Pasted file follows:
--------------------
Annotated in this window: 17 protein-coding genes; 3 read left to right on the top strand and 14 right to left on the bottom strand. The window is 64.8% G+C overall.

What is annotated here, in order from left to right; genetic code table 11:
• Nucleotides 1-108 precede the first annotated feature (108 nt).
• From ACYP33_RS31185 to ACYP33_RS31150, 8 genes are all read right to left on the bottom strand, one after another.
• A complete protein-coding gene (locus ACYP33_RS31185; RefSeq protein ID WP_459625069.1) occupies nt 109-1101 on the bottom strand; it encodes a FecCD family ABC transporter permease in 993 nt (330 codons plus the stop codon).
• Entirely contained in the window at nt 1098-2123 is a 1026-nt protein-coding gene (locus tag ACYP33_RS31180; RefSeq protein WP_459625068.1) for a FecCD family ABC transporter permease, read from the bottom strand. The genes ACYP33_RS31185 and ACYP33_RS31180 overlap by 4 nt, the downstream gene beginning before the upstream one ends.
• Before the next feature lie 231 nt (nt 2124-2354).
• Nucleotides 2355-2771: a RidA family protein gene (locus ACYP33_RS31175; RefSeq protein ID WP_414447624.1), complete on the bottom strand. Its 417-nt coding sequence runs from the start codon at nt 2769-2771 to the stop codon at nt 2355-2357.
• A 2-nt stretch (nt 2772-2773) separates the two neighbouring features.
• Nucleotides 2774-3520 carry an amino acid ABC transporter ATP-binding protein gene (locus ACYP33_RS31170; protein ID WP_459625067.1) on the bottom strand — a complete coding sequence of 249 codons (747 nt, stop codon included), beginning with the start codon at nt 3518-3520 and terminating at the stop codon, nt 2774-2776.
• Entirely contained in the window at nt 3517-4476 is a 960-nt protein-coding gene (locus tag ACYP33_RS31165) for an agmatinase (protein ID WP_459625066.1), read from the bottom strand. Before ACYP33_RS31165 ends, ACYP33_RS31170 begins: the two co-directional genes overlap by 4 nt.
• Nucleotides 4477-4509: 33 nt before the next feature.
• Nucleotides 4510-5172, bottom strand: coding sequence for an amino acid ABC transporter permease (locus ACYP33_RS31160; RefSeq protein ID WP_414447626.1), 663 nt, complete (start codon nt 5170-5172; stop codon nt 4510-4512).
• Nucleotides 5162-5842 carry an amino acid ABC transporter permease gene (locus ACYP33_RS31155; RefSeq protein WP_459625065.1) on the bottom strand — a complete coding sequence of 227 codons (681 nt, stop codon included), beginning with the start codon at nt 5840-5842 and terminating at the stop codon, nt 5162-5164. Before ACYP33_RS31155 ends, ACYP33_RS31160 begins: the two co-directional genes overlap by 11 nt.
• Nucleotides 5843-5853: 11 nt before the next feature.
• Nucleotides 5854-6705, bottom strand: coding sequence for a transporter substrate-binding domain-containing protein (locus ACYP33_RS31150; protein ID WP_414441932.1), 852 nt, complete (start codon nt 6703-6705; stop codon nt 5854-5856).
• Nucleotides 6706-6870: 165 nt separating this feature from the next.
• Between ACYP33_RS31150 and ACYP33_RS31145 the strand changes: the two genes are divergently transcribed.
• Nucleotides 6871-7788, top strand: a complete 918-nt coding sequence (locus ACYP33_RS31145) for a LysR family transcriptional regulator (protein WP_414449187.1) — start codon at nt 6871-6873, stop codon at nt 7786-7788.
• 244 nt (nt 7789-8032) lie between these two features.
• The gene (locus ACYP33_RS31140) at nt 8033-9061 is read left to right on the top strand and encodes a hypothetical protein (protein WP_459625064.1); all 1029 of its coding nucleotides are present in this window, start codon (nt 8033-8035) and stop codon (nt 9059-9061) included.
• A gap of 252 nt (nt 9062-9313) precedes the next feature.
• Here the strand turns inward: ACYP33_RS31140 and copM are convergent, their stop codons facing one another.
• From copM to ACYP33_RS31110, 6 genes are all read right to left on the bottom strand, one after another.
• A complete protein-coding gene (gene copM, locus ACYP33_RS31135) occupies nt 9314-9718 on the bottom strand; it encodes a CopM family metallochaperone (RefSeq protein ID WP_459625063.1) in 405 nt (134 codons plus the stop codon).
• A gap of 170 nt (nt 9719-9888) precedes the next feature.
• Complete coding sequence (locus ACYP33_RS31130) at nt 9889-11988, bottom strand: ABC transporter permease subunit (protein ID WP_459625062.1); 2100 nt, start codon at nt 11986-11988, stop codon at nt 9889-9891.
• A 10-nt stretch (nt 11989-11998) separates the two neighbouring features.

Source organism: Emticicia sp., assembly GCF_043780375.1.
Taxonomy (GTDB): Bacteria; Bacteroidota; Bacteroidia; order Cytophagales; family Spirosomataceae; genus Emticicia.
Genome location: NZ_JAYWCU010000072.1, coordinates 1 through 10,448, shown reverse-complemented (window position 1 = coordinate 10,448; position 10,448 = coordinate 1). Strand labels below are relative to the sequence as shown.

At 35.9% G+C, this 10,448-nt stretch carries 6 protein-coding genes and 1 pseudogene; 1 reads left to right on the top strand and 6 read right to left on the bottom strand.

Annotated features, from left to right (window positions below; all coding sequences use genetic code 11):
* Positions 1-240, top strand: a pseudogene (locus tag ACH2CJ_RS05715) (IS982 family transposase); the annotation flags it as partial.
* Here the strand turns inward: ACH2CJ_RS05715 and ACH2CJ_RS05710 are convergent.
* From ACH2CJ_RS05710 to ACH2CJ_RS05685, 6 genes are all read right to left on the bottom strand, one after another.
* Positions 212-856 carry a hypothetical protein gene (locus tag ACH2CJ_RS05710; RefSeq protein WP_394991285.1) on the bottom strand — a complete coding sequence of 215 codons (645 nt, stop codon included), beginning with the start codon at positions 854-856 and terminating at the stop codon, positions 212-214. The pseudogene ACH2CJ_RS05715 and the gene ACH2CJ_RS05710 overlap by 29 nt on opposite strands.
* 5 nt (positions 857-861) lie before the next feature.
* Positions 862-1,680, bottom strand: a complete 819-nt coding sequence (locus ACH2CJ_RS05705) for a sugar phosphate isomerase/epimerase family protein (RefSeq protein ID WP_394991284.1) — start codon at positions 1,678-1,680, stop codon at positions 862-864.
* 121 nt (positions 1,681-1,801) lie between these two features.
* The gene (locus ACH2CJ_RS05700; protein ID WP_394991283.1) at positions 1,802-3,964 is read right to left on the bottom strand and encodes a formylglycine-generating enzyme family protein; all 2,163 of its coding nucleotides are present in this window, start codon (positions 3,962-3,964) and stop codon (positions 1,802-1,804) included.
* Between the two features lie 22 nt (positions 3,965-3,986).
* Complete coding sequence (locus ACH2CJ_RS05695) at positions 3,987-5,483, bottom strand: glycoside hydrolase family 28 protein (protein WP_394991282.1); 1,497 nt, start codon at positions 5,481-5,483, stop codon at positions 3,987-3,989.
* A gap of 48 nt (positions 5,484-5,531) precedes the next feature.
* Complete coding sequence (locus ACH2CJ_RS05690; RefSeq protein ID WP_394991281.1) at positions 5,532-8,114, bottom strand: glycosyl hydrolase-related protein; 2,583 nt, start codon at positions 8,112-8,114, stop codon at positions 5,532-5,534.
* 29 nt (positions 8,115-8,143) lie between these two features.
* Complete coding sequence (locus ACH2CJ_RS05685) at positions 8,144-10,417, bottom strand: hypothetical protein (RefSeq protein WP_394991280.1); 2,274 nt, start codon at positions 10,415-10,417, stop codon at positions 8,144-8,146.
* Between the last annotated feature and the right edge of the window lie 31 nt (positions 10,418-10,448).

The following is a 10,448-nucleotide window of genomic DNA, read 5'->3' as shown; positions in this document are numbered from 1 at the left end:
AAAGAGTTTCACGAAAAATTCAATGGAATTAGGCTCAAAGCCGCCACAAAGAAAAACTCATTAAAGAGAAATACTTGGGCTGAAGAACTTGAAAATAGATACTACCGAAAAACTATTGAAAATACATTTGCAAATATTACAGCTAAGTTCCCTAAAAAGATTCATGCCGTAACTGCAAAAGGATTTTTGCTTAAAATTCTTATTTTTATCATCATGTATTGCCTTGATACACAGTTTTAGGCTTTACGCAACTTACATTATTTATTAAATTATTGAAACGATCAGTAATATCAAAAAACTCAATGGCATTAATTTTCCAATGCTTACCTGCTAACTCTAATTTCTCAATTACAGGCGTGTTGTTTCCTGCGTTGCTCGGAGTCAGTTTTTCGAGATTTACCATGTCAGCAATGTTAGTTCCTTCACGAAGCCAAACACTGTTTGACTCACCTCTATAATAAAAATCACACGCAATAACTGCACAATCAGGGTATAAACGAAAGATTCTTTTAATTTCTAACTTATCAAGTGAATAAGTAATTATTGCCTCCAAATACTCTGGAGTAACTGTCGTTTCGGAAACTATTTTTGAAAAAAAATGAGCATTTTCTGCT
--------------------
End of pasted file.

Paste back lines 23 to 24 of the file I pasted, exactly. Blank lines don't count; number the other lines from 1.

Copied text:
• Here the strand turns inward: ACYP33_RS31140 and copM are convergent, their stop codons facing one another.
• From copM to ACYP33_RS31110, 6 genes are all read right to left on the bottom strand, one after another.